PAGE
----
Amid increasing efforts to introduce new security features in many mainstream tech tools, it’s important to consider whether at-risk users understand when these features might be needed, and how they can turn them on. For example, even though Facebook Messenger now offers end-to-end encryption as an opt-in feature, it won’t be that useful if the most vulnerable subset of users don’t understand what it is, or how to turn it on. Designing for these situations poses its own set of challenges—one that requires a much deeper understanding of how people in unstable contexts interact with technology.
Some human rights defenders and activists that we spoke to rely on tools supplied by corporate entities, having tried open source tools and found them too hard to use. But it’s hard (if not impossible) for under-funded open-source alternatives to compete with corporate giants. Non-profit funding goes in cycles, meaning that tools can change or stop being updated, leaving their users at a loss. For example, what happens when a government suddenly introduces measures to block a certain tool? The non-profit organisation Open Whisper Systems was able to introduce a new feature when Egypt and the United Arab Emirates started blocking its secure messaging app Signal—but how many other non-profits could do the same?
The few organisations providing open-source alternatives and building with vulnerable populations’ use cases in mind need a great deal of support and investment, over a long period of time, to be able to compete. When power disparities are especially stark, such as in the humanitarian or the human rights sector, building this technology needs to be even more thoughtful than usual, and be designed with the people it aims to help.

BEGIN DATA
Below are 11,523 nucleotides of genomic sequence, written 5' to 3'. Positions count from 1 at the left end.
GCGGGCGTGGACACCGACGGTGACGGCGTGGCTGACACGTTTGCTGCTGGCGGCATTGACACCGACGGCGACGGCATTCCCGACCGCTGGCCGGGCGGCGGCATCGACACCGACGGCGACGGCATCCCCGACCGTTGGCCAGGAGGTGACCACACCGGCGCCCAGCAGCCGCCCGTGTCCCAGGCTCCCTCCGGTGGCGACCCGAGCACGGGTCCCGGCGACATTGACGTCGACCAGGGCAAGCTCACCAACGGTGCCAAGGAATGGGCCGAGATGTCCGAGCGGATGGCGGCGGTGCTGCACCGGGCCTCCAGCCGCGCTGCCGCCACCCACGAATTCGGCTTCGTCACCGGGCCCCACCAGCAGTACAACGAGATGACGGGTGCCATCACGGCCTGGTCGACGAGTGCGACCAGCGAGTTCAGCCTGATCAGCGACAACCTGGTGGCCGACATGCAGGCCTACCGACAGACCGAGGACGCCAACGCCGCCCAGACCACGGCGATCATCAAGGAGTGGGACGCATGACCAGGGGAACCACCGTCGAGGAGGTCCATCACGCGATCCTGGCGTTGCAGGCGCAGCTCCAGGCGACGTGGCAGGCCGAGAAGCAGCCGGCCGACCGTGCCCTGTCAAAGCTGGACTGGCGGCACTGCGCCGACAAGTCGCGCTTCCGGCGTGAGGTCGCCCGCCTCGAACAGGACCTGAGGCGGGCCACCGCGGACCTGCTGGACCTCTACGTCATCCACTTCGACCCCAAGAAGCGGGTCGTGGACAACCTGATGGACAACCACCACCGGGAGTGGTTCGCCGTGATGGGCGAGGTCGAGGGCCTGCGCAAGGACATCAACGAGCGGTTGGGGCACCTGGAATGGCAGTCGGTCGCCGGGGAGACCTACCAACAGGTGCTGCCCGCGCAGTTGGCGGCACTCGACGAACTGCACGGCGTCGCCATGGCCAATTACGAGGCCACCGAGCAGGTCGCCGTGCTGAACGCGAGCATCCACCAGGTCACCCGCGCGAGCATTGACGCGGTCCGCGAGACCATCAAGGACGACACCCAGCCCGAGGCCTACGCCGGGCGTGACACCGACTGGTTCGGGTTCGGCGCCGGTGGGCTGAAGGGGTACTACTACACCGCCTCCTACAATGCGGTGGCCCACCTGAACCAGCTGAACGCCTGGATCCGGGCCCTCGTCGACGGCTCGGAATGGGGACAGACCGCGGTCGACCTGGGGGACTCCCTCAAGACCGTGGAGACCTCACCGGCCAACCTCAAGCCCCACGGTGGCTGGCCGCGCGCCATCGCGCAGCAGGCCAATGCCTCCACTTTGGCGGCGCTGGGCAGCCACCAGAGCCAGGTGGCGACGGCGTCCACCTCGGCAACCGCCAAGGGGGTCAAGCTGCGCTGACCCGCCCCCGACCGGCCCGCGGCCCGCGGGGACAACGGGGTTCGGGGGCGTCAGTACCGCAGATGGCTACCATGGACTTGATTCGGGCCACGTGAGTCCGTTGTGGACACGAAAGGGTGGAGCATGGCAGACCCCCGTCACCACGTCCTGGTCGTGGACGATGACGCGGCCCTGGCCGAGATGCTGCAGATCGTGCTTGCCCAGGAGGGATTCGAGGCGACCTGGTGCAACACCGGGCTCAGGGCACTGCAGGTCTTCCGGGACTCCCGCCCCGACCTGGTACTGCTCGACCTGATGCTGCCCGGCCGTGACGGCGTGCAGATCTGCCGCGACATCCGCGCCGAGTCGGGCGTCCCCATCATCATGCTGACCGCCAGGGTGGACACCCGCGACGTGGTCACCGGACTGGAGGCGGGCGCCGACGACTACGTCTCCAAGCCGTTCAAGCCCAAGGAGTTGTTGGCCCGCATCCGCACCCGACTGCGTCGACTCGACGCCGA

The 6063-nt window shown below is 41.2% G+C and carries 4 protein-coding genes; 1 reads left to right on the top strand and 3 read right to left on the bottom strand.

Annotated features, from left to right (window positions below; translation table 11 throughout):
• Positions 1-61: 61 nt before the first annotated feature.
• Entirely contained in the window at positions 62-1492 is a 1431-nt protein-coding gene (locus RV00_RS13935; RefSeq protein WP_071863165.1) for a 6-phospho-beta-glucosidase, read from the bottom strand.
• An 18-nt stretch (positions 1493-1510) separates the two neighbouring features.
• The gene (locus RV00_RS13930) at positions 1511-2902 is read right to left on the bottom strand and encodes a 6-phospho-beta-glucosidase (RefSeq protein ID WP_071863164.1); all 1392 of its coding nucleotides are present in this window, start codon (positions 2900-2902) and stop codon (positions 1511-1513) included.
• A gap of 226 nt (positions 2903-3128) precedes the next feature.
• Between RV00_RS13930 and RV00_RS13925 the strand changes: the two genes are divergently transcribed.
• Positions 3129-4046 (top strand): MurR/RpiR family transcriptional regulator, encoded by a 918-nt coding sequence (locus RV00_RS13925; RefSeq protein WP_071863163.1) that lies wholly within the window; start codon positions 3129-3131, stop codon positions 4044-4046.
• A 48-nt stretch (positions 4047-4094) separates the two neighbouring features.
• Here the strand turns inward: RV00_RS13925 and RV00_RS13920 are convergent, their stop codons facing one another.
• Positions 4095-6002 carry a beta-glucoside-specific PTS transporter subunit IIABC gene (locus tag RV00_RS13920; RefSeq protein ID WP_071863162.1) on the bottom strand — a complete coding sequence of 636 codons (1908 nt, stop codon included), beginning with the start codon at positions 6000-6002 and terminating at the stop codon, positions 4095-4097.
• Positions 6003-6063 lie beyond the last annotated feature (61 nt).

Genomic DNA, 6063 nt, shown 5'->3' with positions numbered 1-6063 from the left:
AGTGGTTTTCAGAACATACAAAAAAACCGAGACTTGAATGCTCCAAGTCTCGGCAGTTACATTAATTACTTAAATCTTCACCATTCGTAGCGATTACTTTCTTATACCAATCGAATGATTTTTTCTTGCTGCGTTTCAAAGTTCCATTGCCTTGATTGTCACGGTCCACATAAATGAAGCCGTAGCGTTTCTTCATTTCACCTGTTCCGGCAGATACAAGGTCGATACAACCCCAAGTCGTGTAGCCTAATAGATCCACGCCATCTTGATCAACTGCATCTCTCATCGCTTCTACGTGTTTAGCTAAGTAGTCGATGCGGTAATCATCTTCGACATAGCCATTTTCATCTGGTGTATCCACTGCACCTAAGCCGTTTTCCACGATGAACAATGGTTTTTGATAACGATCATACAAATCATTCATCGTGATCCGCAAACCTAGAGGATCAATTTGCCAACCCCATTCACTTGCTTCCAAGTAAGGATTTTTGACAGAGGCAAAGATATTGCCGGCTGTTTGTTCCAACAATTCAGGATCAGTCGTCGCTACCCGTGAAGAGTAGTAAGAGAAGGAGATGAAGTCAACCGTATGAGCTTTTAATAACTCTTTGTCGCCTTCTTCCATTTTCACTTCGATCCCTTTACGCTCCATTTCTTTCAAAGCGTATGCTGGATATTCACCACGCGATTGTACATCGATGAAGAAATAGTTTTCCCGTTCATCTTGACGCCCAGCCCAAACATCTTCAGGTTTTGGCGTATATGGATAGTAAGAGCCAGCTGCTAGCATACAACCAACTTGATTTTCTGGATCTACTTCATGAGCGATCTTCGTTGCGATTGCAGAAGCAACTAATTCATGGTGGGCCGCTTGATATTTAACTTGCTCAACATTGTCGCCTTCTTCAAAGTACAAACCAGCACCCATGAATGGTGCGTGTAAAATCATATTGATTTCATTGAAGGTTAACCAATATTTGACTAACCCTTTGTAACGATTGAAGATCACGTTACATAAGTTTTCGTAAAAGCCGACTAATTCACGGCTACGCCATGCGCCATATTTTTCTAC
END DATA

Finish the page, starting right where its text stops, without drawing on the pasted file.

Designers need to think about building effective security measures into their tools, prioritising user experience and recognising the huge gap between imagined realities and lived realities. Our research picks out some of the key challenges for human rights defenders using technology in their work, and identifies issues for humanitarian organisations to consider when introducing new technology tools such as messaging apps. Organisations like Simply Secure and IF are making great progress toward helping companies and non-profit organisations build security and privacy in much more accessible ways, but there is still a long way to go.
Zara Rahman is a writer, researcher and linguist interested in the intersection of power, race and technology. She works as a Research Lead at The Engine Room and this year is a fellow at the Data & Society Research Institute. (Twitter: @zararah)
Tom Walker is a researcher focused on politics, technology and activism. He works as a Research Lead at The Engine Room. (Twitter: @thomwithoutanh)